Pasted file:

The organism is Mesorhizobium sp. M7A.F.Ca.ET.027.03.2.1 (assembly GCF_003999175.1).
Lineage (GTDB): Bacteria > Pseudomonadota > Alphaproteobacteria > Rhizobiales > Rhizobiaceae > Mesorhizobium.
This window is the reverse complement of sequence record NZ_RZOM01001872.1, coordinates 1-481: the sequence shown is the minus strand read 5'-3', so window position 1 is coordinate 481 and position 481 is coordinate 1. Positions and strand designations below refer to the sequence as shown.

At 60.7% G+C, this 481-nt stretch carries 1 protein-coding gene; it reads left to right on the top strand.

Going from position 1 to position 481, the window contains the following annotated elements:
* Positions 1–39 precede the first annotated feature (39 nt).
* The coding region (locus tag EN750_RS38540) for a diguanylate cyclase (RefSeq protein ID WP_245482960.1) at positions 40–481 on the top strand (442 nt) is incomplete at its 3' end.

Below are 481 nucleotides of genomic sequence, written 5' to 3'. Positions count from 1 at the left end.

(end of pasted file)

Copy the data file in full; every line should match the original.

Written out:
The organism is Mesorhizobium sp. M7A.F.Ca.ET.027.03.2.1 (assembly GCF_003999175.1).
Lineage (GTDB): Bacteria > Pseudomonadota > Alphaproteobacteria > Rhizobiales > Rhizobiaceae > Mesorhizobium.
This window is the reverse complement of sequence record NZ_RZOM01001872.1, coordinates 1-481: the sequence shown is the minus strand read 5'-3', so window position 1 is coordinate 481 and position 481 is coordinate 1. Positions and strand designations below refer to the sequence as shown.

At 60.7% G+C, this 481-nt stretch carries 1 protein-coding gene; it reads left to right on the top strand.

Going from position 1 to position 481, the window contains the following annotated elements:
* Positions 1–39 precede the first annotated feature (39 nt).
* The coding region (locus tag EN750_RS38540) for a diguanylate cyclase (RefSeq protein ID WP_245482960.1) at positions 40–481 on the top strand (442 nt) is incomplete at its 3' end.

Below are 481 nucleotides of genomic sequence, written 5' to 3'. Positions count from 1 at the left end.